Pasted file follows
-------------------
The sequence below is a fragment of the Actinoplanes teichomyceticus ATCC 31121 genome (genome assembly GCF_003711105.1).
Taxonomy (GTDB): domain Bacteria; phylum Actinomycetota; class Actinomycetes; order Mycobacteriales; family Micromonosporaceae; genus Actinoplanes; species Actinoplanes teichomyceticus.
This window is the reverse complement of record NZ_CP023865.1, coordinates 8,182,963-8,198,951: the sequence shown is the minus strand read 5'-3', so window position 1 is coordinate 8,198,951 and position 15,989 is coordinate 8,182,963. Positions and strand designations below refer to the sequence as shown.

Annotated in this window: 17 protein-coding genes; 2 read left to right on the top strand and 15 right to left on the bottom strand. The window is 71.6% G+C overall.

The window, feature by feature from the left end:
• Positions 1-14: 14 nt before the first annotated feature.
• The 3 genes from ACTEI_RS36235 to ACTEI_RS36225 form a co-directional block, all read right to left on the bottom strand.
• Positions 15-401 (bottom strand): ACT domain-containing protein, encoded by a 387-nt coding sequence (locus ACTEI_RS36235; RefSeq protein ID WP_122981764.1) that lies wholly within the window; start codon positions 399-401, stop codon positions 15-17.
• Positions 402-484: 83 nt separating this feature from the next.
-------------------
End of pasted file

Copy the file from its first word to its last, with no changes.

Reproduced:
The sequence below is a fragment of the Actinoplanes teichomyceticus ATCC 31121 genome (genome assembly GCF_003711105.1).
Taxonomy (GTDB): domain Bacteria; phylum Actinomycetota; class Actinomycetes; order Mycobacteriales; family Micromonosporaceae; genus Actinoplanes; species Actinoplanes teichomyceticus.
This window is the reverse complement of record NZ_CP023865.1, coordinates 8,182,963-8,198,951: the sequence shown is the minus strand read 5'-3', so window position 1 is coordinate 8,198,951 and position 15,989 is coordinate 8,182,963. Positions and strand designations below refer to the sequence as shown.

Annotated in this window: 17 protein-coding genes; 2 read left to right on the top strand and 15 right to left on the bottom strand. The window is 71.6% G+C overall.

The window, feature by feature from the left end:
• Positions 1-14: 14 nt before the first annotated feature.
• The 3 genes from ACTEI_RS36235 to ACTEI_RS36225 form a co-directional block, all read right to left on the bottom strand.
• Positions 15-401 (bottom strand): ACT domain-containing protein, encoded by a 387-nt coding sequence (locus ACTEI_RS36235; RefSeq protein ID WP_122981764.1) that lies wholly within the window; start codon positions 399-401, stop codon positions 15-17.
• Positions 402-484: 83 nt separating this feature from the next.